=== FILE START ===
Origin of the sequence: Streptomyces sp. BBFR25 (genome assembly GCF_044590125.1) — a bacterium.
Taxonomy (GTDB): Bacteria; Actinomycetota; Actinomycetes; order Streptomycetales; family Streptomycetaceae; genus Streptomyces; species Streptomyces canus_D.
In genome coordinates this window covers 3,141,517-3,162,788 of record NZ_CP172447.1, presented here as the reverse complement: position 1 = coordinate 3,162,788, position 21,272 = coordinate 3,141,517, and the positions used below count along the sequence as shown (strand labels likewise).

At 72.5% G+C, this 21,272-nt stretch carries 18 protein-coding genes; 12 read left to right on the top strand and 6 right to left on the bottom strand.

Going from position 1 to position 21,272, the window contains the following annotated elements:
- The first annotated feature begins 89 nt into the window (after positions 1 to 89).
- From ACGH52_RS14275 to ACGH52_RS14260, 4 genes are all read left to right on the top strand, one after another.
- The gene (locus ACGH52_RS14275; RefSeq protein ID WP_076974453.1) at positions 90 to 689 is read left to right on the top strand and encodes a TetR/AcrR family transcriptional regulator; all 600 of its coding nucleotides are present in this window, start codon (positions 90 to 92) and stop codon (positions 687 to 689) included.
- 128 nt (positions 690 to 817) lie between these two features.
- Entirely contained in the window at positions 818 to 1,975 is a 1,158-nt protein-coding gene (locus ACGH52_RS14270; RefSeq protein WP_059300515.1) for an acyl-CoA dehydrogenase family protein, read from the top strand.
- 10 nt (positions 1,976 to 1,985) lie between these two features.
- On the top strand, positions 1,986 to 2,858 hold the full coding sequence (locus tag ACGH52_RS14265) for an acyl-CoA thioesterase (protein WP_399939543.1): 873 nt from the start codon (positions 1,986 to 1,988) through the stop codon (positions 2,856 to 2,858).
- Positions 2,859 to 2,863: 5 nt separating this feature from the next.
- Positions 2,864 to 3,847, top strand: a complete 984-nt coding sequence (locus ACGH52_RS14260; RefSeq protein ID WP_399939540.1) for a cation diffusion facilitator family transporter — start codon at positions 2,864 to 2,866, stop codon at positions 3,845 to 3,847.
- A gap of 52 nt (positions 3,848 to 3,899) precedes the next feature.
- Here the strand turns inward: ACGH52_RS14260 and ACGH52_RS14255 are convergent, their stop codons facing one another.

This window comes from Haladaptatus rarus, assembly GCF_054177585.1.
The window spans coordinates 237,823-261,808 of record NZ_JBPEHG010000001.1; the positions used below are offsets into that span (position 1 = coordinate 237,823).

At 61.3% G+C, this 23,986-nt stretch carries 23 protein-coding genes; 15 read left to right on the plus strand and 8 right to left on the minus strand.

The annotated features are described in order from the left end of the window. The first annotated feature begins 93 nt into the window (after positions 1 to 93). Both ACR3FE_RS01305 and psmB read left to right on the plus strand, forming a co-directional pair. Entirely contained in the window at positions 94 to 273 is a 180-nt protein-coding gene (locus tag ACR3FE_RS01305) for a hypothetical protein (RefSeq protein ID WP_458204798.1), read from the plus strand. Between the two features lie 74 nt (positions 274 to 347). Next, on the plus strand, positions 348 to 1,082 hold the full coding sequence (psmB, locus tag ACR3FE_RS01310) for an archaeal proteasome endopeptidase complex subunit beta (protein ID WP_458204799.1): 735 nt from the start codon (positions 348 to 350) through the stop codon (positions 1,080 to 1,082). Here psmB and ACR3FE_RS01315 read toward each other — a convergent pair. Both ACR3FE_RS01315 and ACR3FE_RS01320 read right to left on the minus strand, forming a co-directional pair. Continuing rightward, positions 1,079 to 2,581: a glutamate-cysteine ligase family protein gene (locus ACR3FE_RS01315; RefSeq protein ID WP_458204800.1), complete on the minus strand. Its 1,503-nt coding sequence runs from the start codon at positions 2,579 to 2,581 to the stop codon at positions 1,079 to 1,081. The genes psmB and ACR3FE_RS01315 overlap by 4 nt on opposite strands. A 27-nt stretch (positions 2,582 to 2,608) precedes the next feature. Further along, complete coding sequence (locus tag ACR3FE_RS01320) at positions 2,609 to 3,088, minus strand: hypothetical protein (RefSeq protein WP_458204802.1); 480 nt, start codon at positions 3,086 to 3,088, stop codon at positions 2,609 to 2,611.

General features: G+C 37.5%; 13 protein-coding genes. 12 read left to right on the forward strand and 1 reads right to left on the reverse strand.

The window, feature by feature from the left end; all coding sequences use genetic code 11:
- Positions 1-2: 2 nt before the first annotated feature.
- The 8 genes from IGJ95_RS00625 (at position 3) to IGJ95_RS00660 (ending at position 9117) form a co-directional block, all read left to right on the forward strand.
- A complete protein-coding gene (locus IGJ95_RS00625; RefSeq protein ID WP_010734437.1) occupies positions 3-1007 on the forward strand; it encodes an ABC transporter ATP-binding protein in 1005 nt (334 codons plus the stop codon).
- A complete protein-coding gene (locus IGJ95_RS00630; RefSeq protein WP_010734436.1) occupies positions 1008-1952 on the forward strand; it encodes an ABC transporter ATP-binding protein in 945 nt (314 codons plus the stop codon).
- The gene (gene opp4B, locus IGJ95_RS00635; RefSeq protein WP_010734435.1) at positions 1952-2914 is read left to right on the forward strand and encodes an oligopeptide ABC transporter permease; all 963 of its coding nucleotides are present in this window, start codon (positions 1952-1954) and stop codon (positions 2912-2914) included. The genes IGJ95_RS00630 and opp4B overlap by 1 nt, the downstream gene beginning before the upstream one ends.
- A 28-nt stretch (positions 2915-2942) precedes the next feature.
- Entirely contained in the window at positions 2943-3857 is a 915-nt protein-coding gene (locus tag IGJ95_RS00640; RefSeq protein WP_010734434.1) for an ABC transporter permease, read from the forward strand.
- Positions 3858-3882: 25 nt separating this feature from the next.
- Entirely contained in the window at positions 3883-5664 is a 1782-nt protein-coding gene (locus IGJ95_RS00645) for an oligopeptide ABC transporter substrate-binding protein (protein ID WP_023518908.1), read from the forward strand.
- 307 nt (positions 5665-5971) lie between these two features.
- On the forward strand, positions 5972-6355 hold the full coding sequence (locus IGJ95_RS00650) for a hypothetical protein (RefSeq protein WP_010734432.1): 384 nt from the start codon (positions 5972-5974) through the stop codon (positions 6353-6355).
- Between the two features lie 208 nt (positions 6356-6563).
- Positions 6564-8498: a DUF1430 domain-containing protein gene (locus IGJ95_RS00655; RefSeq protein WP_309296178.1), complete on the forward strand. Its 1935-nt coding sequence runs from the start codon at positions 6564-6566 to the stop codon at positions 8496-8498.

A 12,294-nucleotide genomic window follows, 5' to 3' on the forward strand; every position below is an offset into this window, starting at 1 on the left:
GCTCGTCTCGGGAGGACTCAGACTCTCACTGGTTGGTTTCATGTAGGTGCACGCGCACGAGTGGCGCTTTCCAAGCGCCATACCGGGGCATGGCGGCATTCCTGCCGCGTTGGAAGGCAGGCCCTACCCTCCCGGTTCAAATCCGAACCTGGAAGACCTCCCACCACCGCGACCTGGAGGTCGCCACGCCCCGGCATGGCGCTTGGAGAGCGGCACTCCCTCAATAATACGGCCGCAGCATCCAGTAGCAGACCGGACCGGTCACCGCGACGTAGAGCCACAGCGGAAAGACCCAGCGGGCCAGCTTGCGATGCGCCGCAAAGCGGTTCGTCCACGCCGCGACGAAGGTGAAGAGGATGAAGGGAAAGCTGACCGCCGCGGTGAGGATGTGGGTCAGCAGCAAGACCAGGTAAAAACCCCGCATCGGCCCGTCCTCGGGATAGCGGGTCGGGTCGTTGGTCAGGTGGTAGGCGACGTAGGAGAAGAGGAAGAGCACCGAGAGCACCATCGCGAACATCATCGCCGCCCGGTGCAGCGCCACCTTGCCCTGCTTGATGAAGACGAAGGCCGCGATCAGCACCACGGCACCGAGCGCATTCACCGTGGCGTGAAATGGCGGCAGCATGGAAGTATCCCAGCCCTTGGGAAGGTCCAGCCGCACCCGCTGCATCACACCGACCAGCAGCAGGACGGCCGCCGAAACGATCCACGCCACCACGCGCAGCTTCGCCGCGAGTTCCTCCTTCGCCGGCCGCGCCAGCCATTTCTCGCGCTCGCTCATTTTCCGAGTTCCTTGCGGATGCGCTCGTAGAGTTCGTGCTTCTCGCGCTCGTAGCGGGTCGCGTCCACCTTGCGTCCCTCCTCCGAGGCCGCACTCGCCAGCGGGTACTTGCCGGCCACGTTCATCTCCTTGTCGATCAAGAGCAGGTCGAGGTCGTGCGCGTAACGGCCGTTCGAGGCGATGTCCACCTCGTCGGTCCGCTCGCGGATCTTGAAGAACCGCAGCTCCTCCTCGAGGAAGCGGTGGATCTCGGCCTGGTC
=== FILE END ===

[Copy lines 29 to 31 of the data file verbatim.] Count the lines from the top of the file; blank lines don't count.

- Entirely contained in the window at positions 2943-3857 is a 915-nt protein-coding gene (locus tag IGJ95_RS00640; RefSeq protein WP_010734434.1) for an ABC transporter permease, read from the forward strand.
- Positions 3858-3882: 25 nt separating this feature from the next.
- Entirely contained in the window at positions 3883-5664 is a 1782-nt protein-coding gene (locus IGJ95_RS00645) for an oligopeptide ABC transporter substrate-binding protein (protein ID WP_023518908.1), read from the forward strand.